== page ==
How to Make Your CMS (Content Management System) Truly Hack-Proof

website security

Developing website security is akin to a Yin-Yang relationship. The more hackers attempt to gain access, the stronger security becomes. The greater the security, the harder the criminal element tries to gain access. It’s an ongoing process where one entity constantly tries to surpass the other.

In the mix of all this hacking, where does your site stand to benefit? It’s difficult to know for sure, but you can do your best to make your website as hack-proof as possible.

Because of the nature of most popular content management systems, hackers often get the upper hand by analyzing the code for loopholes and compromises.

However, organizations that develop open source systems such as WordPress, Joomla and Drupal are constantly working to plug those holes.

Here are key ways to reduce threats to your CMS-powered sites.

Remove Front-End Login

front end log in

Many attacks on CMS sites are caused through the front-end login. By default, most systems will place this login method on the homepage. While it may be useful for your users, it’s also a target for hackers and bots.

Think of it like having a door to your house. Instead of the door being out in the open for someone to burst through, removing the door altogether doesn’t give a hacker the opportunity to go through it.

Most CMS tools give you the ability to remove this login with a simple click of a check box. For example, both WordPress and Joomla provide that feature and you can remove the login screen from the system’s tools.

Two clicks of the mouse later and your website no longer has a login section on the front page.

What if you have authors who need the login screen for your website? It’s much safer and easier to allow them to log into the system from a back-end screen than from the front page.

In fact, there are a number of ways to protect the WordPress login screen from unauthorized people.

Locking the Admin Login Page

Some content management systems will have plugins available that help keep the admin login page safe. For example, you can install something like Wordfence on WordPress which will lockout the admin page if someone repeatedly tries the wrong password from a specific IP address.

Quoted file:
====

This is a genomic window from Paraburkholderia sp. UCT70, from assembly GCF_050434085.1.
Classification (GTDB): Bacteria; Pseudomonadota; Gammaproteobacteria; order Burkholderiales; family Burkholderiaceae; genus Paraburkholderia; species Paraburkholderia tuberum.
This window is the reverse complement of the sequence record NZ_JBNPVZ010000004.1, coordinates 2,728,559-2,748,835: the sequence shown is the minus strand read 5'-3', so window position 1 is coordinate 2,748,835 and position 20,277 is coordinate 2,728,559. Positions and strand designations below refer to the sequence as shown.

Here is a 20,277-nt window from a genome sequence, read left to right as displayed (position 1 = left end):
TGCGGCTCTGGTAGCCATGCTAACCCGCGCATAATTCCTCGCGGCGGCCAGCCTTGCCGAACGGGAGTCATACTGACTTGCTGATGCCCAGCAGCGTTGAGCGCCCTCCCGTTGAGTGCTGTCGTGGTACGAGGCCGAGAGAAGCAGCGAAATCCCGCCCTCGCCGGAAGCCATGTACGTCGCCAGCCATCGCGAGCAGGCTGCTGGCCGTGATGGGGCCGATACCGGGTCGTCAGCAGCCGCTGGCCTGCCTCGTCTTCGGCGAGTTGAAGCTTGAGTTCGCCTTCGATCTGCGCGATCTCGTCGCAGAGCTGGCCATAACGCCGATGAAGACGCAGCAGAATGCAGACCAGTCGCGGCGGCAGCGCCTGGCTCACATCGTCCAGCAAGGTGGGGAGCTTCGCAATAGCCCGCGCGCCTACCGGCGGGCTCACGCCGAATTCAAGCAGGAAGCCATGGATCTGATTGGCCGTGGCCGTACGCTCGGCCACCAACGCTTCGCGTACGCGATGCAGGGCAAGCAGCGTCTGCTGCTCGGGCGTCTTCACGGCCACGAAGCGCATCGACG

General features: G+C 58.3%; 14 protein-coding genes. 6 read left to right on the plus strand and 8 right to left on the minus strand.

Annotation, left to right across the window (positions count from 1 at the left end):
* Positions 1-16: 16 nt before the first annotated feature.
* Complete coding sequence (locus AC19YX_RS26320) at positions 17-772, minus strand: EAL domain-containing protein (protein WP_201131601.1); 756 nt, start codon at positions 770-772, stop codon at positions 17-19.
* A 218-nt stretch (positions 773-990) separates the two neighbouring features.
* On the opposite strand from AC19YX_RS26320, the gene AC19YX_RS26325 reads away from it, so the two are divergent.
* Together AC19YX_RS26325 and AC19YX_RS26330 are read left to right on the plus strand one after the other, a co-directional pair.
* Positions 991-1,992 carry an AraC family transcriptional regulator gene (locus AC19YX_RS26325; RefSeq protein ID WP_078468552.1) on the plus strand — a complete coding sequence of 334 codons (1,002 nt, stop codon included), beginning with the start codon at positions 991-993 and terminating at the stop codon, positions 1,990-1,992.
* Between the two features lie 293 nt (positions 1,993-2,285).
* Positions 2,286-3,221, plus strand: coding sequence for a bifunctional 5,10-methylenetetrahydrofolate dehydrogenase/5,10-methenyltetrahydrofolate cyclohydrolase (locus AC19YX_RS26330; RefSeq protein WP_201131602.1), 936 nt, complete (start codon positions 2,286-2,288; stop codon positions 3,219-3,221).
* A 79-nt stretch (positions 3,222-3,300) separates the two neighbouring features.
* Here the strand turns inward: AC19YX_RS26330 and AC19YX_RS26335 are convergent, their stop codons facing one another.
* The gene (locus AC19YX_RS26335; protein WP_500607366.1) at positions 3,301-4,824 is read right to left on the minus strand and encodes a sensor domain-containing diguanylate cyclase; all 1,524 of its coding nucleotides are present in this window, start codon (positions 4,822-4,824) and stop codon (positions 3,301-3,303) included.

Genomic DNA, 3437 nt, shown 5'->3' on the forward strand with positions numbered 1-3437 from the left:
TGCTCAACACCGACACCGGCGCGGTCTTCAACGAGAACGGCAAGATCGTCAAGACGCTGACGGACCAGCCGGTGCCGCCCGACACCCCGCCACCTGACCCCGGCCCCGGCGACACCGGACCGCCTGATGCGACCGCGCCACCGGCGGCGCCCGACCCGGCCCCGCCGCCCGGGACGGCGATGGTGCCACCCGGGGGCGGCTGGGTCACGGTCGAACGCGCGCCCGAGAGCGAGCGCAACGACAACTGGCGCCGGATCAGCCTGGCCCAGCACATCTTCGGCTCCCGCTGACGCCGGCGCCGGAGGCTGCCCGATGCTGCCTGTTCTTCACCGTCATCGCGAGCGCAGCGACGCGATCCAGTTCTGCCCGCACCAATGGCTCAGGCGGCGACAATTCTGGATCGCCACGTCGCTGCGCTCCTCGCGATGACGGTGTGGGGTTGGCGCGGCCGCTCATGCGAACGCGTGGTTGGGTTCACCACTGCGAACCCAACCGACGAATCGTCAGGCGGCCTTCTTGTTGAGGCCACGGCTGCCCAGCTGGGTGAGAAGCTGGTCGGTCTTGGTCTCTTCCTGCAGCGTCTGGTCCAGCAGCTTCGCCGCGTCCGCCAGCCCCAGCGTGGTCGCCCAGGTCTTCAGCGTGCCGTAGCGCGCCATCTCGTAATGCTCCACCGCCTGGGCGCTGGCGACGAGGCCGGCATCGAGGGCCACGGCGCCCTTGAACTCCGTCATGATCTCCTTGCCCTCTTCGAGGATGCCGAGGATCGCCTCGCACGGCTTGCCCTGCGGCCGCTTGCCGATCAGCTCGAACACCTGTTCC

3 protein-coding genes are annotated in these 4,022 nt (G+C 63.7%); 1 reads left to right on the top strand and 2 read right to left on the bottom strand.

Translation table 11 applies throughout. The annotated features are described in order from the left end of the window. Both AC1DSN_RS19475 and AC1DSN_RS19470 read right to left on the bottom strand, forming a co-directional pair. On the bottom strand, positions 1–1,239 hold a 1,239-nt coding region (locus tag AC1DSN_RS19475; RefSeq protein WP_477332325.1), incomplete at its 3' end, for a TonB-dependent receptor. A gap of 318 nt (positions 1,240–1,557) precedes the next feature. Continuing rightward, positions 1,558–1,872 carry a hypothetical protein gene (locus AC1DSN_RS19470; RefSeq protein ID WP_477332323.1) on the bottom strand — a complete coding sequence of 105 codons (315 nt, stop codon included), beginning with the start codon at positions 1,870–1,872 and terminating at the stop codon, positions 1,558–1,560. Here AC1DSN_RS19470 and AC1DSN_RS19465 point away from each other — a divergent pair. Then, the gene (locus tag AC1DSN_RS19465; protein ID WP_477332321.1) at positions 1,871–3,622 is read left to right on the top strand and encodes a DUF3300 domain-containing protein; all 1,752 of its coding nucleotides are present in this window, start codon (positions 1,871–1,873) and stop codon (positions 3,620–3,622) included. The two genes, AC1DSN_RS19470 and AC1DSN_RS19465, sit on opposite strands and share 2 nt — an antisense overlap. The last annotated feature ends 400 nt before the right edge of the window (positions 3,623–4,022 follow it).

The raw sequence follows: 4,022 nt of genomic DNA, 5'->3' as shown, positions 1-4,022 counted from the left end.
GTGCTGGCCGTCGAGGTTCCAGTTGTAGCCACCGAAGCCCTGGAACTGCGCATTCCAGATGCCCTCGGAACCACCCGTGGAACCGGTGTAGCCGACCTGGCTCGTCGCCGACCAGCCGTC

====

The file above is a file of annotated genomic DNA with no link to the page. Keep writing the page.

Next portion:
It removes the hacker from being able to access the page while still giving you access as you will be on a completely different Internet access point.

This makes it far more difficult for a hacker to launch a brute force attack as he or she would have to continuously change IP addresses after so many attempts.

Search for plugins using “login lockdown” as your criteria for any CMS you use.

Don’t Use the Default Admin

default admin

The default username of “admin” is one of the most common in the world of electronics both online and off. When you install a new system, create a completely unique ID for administrative control.

Some owners will go so far as to remove the default “admin” name entirely after creating a new username in order to eliminate the risks from an attack.

When you keep the default admin username, you’e essentially giving hackers and bots 50% of what they need to gain access. Why make it easier for them?

Hiding the WP-Includes Folder

Did you know that the “/wp-includes” folder is accessible to the public in many cases of WordPress installations? This shows everything from plugins to the actual version of your WordPress CMS.

It may also show loopholes that hackers can use to attack your site.

An easy way to remove this from being easily accessed is by adding a blank “index.html” file to your “/wp-includes” folder. This causes browsers to load up the index automatically while hiding the files and folders that are within that directory.

Simply create a new page in Notepad, save it as “index.html” and upload it into the “/wp-includes” folder.

Of course, this works to help any CMS folder on the website. Instead of seeing a list of files and directories, people visiting these areas will only see the blank index page.